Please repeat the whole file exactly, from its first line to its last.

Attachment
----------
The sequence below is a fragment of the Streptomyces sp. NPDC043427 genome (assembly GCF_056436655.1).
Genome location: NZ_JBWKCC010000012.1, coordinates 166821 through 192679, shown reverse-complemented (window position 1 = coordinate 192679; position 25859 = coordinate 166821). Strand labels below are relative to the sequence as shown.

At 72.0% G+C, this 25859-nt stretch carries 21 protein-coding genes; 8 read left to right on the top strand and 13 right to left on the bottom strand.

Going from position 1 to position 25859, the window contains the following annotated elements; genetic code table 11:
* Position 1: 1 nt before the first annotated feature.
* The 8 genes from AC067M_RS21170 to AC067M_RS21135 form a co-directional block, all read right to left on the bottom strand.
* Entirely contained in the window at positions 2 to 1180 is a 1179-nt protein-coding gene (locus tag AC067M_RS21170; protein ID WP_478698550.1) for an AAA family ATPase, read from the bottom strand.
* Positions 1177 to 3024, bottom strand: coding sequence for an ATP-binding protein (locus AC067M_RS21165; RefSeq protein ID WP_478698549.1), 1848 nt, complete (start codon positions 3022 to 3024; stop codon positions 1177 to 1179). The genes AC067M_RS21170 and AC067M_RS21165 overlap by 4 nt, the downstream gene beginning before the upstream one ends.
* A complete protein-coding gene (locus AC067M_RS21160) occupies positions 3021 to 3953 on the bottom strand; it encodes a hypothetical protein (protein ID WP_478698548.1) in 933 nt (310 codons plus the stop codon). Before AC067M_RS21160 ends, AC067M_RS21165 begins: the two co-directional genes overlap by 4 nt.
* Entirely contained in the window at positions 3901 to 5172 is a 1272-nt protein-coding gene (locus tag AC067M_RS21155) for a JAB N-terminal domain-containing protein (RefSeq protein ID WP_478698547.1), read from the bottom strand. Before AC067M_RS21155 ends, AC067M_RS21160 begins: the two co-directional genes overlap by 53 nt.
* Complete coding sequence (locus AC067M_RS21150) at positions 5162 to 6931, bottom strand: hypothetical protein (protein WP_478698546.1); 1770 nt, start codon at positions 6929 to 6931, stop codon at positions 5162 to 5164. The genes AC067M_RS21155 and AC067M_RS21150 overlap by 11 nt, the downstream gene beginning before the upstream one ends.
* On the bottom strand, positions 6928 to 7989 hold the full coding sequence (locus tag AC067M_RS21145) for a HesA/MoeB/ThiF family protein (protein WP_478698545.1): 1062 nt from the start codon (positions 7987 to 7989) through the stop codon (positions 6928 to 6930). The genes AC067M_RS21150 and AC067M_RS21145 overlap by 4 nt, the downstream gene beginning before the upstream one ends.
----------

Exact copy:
The sequence below is a fragment of the Streptomyces sp. NPDC043427 genome (assembly GCF_056436655.1).
Genome location: NZ_JBWKCC010000012.1, coordinates 166821 through 192679, shown reverse-complemented (window position 1 = coordinate 192679; position 25859 = coordinate 166821). Strand labels below are relative to the sequence as shown.

At 72.0% G+C, this 25859-nt stretch carries 21 protein-coding genes; 8 read left to right on the top strand and 13 right to left on the bottom strand.

Going from position 1 to position 25859, the window contains the following annotated elements; genetic code table 11:
* Position 1: 1 nt before the first annotated feature.
* The 8 genes from AC067M_RS21170 to AC067M_RS21135 form a co-directional block, all read right to left on the bottom strand.
* Entirely contained in the window at positions 2 to 1180 is a 1179-nt protein-coding gene (locus tag AC067M_RS21170; protein ID WP_478698550.1) for an AAA family ATPase, read from the bottom strand.
* Positions 1177 to 3024, bottom strand: coding sequence for an ATP-binding protein (locus AC067M_RS21165; RefSeq protein ID WP_478698549.1), 1848 nt, complete (start codon positions 3022 to 3024; stop codon positions 1177 to 1179). The genes AC067M_RS21170 and AC067M_RS21165 overlap by 4 nt, the downstream gene beginning before the upstream one ends.
* A complete protein-coding gene (locus AC067M_RS21160) occupies positions 3021 to 3953 on the bottom strand; it encodes a hypothetical protein (protein ID WP_478698548.1) in 933 nt (310 codons plus the stop codon). Before AC067M_RS21160 ends, AC067M_RS21165 begins: the two co-directional genes overlap by 4 nt.
* Entirely contained in the window at positions 3901 to 5172 is a 1272-nt protein-coding gene (locus tag AC067M_RS21155) for a JAB N-terminal domain-containing protein (RefSeq protein ID WP_478698547.1), read from the bottom strand. Before AC067M_RS21155 ends, AC067M_RS21160 begins: the two co-directional genes overlap by 53 nt.
* Complete coding sequence (locus AC067M_RS21150) at positions 5162 to 6931, bottom strand: hypothetical protein (protein WP_478698546.1); 1770 nt, start codon at positions 6929 to 6931, stop codon at positions 5162 to 5164. The genes AC067M_RS21155 and AC067M_RS21150 overlap by 11 nt, the downstream gene beginning before the upstream one ends.
* On the bottom strand, positions 6928 to 7989 hold the full coding sequence (locus tag AC067M_RS21145) for a HesA/MoeB/ThiF family protein (protein WP_478698545.1): 1062 nt from the start codon (positions 7987 to 7989) through the stop codon (positions 6928 to 6930). The genes AC067M_RS21150 and AC067M_RS21145 overlap by 4 nt, the downstream gene beginning before the upstream one ends.